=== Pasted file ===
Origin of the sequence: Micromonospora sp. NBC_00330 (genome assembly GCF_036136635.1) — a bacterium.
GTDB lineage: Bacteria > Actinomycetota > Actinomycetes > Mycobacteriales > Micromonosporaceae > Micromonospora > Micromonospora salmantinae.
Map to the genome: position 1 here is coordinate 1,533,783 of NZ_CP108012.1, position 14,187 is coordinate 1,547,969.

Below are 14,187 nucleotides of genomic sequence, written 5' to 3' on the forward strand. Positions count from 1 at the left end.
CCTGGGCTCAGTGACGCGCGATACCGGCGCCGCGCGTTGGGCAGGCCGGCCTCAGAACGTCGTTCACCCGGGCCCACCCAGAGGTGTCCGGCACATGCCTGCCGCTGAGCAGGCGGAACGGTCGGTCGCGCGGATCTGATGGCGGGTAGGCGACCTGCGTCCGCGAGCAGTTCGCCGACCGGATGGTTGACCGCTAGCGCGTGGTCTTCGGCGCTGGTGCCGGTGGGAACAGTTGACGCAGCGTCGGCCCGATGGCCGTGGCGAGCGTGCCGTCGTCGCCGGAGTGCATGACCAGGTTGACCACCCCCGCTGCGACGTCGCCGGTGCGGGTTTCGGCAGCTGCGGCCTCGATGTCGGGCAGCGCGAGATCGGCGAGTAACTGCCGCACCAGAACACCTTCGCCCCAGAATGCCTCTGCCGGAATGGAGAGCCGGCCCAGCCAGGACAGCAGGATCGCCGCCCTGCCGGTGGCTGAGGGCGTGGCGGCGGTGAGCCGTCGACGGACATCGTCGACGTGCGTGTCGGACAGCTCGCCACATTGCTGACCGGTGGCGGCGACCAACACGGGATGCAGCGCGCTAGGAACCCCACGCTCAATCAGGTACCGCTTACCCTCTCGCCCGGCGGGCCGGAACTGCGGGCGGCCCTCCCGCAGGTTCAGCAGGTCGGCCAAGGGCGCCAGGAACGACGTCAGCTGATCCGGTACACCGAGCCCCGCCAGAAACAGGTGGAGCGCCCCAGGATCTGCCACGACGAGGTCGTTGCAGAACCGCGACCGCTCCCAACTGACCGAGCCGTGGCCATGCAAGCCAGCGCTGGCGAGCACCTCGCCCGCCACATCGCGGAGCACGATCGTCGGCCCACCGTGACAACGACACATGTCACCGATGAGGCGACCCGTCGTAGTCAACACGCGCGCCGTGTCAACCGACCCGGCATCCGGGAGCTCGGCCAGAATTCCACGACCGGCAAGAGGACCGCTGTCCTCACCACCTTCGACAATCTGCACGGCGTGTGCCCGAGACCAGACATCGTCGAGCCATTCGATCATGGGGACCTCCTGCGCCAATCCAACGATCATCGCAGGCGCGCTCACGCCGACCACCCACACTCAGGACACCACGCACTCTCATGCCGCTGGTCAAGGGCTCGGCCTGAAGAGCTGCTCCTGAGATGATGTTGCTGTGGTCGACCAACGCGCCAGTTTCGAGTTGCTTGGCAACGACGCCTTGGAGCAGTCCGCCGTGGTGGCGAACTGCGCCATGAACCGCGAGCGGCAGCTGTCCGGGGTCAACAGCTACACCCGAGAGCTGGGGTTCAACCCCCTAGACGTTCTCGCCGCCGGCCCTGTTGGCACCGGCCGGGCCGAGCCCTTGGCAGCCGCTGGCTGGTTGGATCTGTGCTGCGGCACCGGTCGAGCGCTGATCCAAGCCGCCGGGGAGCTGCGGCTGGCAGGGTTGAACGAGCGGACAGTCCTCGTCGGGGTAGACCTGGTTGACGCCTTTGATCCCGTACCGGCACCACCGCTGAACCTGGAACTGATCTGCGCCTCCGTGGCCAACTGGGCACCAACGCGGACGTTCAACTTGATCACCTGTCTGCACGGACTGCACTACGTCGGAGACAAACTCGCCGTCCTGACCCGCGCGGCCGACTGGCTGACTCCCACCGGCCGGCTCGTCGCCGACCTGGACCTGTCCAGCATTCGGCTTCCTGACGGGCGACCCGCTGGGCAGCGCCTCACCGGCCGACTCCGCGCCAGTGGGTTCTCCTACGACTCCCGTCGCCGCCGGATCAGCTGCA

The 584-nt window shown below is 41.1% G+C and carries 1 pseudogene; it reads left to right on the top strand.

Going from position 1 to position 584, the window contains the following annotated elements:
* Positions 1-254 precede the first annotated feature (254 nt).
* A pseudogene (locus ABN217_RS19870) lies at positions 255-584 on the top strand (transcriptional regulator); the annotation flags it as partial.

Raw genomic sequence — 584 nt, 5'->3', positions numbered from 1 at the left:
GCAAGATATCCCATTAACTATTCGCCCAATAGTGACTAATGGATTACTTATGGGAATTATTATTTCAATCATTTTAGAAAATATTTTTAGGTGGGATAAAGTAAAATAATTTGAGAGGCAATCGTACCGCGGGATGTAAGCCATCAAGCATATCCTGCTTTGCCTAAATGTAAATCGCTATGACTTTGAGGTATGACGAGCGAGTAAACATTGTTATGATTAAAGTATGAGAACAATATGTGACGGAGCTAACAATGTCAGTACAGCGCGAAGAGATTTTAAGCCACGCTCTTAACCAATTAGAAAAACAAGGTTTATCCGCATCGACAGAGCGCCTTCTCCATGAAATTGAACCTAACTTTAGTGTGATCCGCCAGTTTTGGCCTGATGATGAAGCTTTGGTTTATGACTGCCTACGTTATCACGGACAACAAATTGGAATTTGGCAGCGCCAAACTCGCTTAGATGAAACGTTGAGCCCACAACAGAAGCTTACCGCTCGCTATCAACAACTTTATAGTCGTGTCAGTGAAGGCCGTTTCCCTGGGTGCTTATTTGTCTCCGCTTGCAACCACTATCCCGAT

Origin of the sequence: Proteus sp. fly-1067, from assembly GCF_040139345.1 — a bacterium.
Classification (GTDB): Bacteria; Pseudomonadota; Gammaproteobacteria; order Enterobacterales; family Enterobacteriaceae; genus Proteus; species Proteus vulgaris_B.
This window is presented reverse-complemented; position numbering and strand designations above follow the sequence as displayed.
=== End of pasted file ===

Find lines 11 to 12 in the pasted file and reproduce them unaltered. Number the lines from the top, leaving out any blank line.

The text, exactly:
GCAAGATATCCCATTAACTATTCGCCCAATAGTGACTAATGGATTACTTATGGGAATTATTATTTCAATCATTTTAGAAAATATTTTTAGGTGGGATAAAGTAAAATAATTTGAGAGGCAATCGTACCGCGGGATGTAAGCCATCAAGCATATCCTGCTTTGCCTAAATGTAAATCGCTATGACTTTGAGGTATGACGAGCGAGTAAACATTGTTATGATTAAAGTATGAGAACAATATGTGACGGAGCTAACAATGTCAGTACAGCGCGAAGAGATTTTAAGCCACGCTCTTAACCAATTAGAAAAACAAGGTTTATCCGCATCGACAGAGCGCCTTCTCCATGAAATTGAACCTAACTTTAGTGTGATCCGCCAGTTTTGGCCTGATGATGAAGCTTTGGTTTATGACTGCCTACGTTATCACGGACAACAAATTGGAATTTGGCAGCGCCAAACTCGCTTAGATGAAACGTTGAGCCCACAACAGAAGCTTACCGCTCGCTATCAACAACTTTATAGTCGTGTCAGTGAAGGCCGTTTCCCTGGGTGCTTATTTGTCTCCGCTTGCAACCACTATCCCGAT

Origin of the sequence: Proteus sp. fly-1067, from assembly GCF_040139345.1 — a bacterium.